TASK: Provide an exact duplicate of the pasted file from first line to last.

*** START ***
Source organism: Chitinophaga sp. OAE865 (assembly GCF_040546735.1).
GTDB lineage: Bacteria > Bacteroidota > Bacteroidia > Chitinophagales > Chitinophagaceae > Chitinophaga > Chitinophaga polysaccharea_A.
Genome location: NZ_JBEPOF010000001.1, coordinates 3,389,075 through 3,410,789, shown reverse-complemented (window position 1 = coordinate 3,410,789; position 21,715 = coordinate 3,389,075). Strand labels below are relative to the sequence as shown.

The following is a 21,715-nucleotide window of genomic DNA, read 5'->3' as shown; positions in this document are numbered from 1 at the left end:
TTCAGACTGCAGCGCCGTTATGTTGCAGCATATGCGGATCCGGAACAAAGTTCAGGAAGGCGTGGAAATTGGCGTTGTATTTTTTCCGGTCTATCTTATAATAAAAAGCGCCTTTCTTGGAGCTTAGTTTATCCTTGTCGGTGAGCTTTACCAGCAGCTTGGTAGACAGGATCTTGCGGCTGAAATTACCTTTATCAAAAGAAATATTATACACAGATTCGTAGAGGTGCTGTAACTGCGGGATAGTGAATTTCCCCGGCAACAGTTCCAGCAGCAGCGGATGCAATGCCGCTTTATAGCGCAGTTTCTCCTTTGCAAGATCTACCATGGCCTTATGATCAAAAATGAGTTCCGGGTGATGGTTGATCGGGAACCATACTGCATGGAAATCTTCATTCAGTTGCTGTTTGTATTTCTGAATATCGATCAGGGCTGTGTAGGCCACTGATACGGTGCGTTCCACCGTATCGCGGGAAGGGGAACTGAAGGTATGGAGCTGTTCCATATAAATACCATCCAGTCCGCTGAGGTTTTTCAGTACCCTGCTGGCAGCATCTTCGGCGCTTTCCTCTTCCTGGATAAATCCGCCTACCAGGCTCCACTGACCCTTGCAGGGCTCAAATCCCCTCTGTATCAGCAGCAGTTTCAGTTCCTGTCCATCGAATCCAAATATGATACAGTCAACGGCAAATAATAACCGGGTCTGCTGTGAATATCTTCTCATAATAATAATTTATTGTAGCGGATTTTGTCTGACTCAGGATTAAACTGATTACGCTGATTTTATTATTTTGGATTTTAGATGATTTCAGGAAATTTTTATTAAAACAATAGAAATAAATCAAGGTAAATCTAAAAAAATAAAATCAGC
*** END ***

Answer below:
Source organism: Chitinophaga sp. OAE865 (assembly GCF_040546735.1).
GTDB lineage: Bacteria > Bacteroidota > Bacteroidia > Chitinophagales > Chitinophagaceae > Chitinophaga > Chitinophaga polysaccharea_A.
Genome location: NZ_JBEPOF010000001.1, coordinates 3,389,075 through 3,410,789, shown reverse-complemented (window position 1 = coordinate 3,410,789; position 21,715 = coordinate 3,389,075). Strand labels below are relative to the sequence as shown.

The following is a 21,715-nucleotide window of genomic DNA, read 5'->3' as shown; positions in this document are numbered from 1 at the left end:
TTCAGACTGCAGCGCCGTTATGTTGCAGCATATGCGGATCCGGAACAAAGTTCAGGAAGGCGTGGAAATTGGCGTTGTATTTTTTCCGGTCTATCTTATAATAAAAAGCGCCTTTCTTGGAGCTTAGTTTATCCTTGTCGGTGAGCTTTACCAGCAGCTTGGTAGACAGGATCTTGCGGCTGAAATTACCTTTATCAAAAGAAATATTATACACAGATTCGTAGAGGTGCTGTAACTGCGGGATAGTGAATTTCCCCGGCAACAGTTCCAGCAGCAGCGGATGCAATGCCGCTTTATAGCGCAGTTTCTCCTTTGCAAGATCTACCATGGCCTTATGATCAAAAATGAGTTCCGGGTGATGGTTGATCGGGAACCATACTGCATGGAAATCTTCATTCAGTTGCTGTTTGTATTTCTGAATATCGATCAGGGCTGTGTAGGCCACTGATACGGTGCGTTCCACCGTATCGCGGGAAGGGGAACTGAAGGTATGGAGCTGTTCCATATAAATACCATCCAGTCCGCTGAGGTTTTTCAGTACCCTGCTGGCAGCATCTTCGGCGCTTTCCTCTTCCTGGATAAATCCGCCTACCAGGCTCCACTGACCCTTGCAGGGCTCAAATCCCCTCTGTATCAGCAGCAGTTTCAGTTCCTGTCCATCGAATCCAAATATGATACAGTCAACGGCAAATAATAACCGGGTCTGCTGTGAATATCTTCTCATAATAATAATTTATTGTAGCGGATTTTGTCTGACTCAGGATTAAACTGATTACGCTGATTTTATTATTTTGGATTTTAGATGATTTCAGGAAATTTTTATTAAAACAATAGAAATAAATCAAGGTAAATCTAAAAAAATAAAATCAGC